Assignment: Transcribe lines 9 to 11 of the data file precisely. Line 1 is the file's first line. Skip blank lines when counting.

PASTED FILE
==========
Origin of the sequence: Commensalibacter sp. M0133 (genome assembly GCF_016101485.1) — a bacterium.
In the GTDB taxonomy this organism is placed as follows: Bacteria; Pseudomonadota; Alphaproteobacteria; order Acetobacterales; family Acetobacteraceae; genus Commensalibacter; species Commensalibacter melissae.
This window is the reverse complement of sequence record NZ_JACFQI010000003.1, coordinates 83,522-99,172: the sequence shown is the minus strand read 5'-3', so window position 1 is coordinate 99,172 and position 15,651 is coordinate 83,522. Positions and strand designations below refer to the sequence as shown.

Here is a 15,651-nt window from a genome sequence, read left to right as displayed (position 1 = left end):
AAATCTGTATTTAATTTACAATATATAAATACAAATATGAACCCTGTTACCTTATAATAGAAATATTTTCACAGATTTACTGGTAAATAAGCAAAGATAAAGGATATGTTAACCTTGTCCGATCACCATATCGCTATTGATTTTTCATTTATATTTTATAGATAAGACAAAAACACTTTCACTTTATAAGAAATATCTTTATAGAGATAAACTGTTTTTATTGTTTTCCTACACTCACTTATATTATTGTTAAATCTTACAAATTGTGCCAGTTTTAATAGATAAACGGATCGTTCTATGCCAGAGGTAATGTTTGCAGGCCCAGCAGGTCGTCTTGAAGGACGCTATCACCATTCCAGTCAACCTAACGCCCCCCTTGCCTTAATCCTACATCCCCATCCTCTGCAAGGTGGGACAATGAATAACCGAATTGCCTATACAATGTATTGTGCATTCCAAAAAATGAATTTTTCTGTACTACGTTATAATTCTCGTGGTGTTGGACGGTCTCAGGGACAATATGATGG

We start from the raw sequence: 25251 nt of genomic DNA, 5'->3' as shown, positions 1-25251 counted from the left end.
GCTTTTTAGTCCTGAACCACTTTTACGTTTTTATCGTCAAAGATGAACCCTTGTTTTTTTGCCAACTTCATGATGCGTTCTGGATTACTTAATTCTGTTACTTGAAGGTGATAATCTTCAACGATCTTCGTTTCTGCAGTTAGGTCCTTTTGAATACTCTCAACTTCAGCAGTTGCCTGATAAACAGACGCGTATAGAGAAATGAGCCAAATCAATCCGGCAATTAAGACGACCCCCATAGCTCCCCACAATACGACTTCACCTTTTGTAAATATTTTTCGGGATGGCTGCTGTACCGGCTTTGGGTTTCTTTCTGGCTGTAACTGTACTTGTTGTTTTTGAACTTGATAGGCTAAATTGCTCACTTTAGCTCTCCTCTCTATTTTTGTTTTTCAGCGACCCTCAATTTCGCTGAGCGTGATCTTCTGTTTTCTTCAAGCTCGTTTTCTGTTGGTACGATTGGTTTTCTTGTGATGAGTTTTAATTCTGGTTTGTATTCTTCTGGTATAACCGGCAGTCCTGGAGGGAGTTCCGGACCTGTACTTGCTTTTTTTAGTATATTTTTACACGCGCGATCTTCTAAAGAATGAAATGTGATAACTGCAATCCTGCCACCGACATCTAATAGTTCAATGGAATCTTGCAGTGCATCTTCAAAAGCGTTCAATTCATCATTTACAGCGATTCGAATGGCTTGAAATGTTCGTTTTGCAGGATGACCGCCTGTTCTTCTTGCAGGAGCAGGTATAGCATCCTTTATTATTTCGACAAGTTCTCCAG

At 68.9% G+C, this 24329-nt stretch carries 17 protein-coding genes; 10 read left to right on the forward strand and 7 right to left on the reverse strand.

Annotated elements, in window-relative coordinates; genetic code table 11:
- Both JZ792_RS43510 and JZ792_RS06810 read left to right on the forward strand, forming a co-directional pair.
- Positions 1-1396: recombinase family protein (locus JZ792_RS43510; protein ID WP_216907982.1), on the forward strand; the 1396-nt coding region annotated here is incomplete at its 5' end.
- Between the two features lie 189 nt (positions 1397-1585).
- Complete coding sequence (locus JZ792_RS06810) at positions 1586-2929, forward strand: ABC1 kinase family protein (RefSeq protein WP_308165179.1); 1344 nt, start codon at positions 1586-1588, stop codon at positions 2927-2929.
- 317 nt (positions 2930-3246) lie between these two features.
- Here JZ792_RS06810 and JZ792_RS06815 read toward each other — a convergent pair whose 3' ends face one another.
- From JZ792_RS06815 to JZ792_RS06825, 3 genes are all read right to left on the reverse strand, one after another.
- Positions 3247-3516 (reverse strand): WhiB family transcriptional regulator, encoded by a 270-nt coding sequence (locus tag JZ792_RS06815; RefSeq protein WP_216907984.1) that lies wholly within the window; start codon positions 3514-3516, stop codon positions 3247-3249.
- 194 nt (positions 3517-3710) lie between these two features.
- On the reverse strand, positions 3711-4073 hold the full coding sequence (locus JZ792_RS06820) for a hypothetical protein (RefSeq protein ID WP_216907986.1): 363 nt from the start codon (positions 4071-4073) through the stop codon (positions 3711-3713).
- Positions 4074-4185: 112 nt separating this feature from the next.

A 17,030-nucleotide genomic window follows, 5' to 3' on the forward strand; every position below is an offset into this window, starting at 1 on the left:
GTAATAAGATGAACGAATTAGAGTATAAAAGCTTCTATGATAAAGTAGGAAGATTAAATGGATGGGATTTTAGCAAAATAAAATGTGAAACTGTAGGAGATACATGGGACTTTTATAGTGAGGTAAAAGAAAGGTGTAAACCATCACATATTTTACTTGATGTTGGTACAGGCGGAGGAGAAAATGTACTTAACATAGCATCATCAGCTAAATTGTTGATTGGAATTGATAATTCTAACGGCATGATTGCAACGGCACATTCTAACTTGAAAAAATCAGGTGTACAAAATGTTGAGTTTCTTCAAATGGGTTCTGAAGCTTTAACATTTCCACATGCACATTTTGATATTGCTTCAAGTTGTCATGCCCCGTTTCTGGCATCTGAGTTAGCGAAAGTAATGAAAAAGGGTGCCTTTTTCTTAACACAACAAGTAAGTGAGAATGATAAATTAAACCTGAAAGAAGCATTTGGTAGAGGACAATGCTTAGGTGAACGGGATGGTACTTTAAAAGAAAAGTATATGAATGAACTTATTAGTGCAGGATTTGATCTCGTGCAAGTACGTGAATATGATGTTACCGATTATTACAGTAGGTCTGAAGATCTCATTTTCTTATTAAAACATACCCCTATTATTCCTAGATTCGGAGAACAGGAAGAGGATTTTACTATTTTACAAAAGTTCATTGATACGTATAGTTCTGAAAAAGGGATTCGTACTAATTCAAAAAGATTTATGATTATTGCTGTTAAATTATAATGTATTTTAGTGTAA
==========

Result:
Annotated elements, in window-relative coordinates; genetic code table 11:
- Both JZ792_RS43510 and JZ792_RS06810 read left to right on the forward strand, forming a co-directional pair.
- Positions 1-1396: recombinase family protein (locus JZ792_RS43510; protein ID WP_216907982.1), on the forward strand; the 1396-nt coding region annotated here is incomplete at its 5' end.